When I graduated in 2006, I moved here to Portland and immediately got to work at some Normal, Stable jobs where you clock in, do your task and get paid the same amount each day. I landed work at two different animation/website design studios, where I was hired to do production-assistanty, administrative-y things, nothing relating to art. Although, the second one was such a small studio that I did wind up taking on many art tasks because everyone had to wear many hats, but that was just an unexpected bonus, it’s not what I was hired to do.

In the mean time, I was continuing to update DAR! each week as a hobby. I’ve used comics my entire life much like everybody else uses Facebook or Twitter. I created comics to document something in my life that I found worth sharing and to help me understand events and how I perceive myself and generally process my life. When I fell in love with the man who would become my husband while I identified as a lesbian, I sorted out my conflicting thoughts and shifting sexual identity by making comics about it. At the time, there weren’t really that many queer cartoonists on the web, so my work was kind of like a beacon to other queer people who could relate to my personal story and would then tell their friends to check my stuff out. My audience grew entirely from word of mouth.

Now, a footnote, the guy that I fell in love with? He lived in England. We had an eight hour time difference between us. Being in a relationship with someone so far away is SUPER EXPENSIVE, with all the phone cards, long-distance texts and flights to visit each other. So while I was working at my day job, I would save ALL my money just to see him. I would pay for my living expenses, and then every last penny went into my savings account so that we could visit each other. I was so cheap. My friends would want to meet up at food places and I’d be that asshole who’d just drink water or order toast. That was me.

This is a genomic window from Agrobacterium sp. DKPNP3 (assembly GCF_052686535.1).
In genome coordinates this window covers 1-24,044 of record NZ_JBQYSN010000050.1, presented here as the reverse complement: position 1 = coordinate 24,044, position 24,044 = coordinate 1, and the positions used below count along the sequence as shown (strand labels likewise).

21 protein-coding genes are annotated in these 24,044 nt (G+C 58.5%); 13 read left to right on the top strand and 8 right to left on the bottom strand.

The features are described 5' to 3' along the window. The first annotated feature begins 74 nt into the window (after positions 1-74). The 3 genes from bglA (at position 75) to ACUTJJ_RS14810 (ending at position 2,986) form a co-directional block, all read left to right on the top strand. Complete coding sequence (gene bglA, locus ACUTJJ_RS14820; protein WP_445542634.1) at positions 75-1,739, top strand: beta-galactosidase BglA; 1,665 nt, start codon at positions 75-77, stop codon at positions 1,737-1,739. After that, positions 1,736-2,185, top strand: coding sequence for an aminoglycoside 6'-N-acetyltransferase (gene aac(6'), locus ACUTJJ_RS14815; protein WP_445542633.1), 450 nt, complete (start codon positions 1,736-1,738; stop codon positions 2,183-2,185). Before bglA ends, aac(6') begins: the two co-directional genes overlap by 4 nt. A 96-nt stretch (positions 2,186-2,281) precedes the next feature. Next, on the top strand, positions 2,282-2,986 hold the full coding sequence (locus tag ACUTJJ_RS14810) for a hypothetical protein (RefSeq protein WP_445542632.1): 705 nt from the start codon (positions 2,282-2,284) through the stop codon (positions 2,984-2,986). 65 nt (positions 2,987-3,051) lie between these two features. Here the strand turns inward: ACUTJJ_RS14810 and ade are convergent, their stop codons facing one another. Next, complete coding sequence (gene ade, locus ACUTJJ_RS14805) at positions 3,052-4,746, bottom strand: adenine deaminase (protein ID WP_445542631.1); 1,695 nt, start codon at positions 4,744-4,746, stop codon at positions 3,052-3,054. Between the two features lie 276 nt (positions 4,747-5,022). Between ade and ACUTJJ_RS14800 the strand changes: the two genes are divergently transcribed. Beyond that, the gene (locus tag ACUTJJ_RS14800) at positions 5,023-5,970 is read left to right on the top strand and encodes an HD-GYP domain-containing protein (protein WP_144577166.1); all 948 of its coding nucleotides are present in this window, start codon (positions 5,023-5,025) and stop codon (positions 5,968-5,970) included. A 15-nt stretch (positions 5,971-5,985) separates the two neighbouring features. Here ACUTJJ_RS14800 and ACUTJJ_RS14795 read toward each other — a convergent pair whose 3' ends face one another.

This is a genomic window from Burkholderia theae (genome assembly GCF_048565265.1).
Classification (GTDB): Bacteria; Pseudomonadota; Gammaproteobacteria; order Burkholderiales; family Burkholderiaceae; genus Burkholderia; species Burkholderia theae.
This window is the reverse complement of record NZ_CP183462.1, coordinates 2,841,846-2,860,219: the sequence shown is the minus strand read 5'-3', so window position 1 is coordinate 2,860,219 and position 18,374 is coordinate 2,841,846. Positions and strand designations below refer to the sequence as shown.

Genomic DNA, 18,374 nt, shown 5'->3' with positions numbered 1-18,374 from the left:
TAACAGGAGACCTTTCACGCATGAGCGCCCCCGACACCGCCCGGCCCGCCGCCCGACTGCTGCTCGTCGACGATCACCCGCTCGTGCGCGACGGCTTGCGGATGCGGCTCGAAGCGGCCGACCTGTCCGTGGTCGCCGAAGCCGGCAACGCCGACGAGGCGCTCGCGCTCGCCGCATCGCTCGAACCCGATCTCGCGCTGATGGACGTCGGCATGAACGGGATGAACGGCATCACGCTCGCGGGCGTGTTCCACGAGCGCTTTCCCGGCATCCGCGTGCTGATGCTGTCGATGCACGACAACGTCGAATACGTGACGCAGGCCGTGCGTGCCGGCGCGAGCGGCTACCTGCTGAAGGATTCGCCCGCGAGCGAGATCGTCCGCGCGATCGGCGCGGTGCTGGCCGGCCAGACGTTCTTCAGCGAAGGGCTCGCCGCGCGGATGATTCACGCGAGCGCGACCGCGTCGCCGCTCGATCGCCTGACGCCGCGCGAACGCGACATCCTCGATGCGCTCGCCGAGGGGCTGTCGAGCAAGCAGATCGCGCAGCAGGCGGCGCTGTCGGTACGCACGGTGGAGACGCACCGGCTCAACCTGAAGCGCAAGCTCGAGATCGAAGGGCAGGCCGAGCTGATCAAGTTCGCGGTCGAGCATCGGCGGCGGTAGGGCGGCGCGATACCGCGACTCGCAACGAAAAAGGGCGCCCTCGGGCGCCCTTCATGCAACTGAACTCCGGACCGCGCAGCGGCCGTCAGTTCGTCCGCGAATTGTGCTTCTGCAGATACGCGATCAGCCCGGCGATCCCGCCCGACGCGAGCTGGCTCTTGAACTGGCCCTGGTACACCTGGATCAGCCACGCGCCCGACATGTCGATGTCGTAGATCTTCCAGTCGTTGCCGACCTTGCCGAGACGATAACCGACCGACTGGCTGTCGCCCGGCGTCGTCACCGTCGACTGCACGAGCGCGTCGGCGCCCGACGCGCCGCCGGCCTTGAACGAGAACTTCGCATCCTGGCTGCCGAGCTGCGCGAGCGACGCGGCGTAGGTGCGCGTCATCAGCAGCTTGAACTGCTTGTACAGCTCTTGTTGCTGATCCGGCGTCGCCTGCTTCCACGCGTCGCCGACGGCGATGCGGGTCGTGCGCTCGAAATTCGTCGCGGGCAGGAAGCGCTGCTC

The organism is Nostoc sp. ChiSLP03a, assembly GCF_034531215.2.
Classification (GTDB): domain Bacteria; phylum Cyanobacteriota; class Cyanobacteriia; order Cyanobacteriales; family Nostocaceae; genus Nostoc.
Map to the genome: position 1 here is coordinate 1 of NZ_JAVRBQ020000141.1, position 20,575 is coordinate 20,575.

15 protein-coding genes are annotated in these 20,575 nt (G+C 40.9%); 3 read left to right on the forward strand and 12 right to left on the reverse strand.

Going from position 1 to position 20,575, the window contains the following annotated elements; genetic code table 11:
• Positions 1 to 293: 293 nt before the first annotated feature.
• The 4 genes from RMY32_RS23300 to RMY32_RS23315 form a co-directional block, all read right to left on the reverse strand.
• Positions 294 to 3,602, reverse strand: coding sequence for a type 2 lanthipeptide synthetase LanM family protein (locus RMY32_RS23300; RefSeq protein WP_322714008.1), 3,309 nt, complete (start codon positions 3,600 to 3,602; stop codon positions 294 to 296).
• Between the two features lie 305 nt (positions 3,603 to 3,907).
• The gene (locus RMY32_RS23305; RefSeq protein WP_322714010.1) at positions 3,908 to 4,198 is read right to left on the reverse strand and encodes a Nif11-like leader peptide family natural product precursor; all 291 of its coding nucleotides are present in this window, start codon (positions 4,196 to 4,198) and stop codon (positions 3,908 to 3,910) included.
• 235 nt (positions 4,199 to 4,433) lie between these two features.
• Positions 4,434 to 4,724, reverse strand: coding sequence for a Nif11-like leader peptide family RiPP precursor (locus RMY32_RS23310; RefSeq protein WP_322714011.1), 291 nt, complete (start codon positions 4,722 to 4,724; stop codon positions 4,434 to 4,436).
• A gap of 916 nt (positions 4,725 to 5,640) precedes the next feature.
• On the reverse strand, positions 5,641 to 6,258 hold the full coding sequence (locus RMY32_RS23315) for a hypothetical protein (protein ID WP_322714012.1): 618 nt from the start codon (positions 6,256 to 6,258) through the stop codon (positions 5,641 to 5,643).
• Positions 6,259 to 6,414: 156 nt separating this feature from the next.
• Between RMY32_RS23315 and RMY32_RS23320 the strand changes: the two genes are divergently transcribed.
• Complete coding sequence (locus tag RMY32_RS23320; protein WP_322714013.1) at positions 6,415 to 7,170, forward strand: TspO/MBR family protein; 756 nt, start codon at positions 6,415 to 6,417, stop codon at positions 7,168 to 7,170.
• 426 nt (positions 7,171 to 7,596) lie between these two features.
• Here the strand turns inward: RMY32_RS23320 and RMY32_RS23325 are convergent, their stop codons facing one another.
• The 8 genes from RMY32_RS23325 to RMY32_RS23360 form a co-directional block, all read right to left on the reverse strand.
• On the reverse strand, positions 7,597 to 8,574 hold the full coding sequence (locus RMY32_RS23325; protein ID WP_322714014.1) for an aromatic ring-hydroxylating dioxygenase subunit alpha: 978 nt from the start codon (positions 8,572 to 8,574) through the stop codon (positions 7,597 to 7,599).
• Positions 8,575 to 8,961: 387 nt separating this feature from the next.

So then the recession hit in 2008 and everyone at my studio was laid off. I FREAKED OUT. I need stability, I need to know what my schedule is every day, so of course I immediately started applying for all these other normal, stable jobs to replace the one I lost.

I had NEVER wanted to be a freelance artist, because that sounded absolutely unstable and like a quick path to financial ruin. But, I was freaking out, so I went to visit my friend, Dylan Meconis (at the time a part-time freelance artist) , at Periscope Studio (the largest collective of freelancer comic artists in the English speaking world) to freak out at her about losing my job and try to figure out where am I going to make money and she and Steve Lieber suggested to me, “Haven’t you been doing this comic DAR! every week for a few years now? Why don’t you collect it into a book and sell that?” And because of all the saving I’d done for my long-distance-relationship, I had this nice little nest egg to draw on to print my first book. This was before Kickstarter. Around this time, this amazing, well-paying job to illustrate a children’s book was just handed to me with a bow wrapped around it because a friend of mine recommended me for the job. So I took my first freelance gig, just to keep my head above water.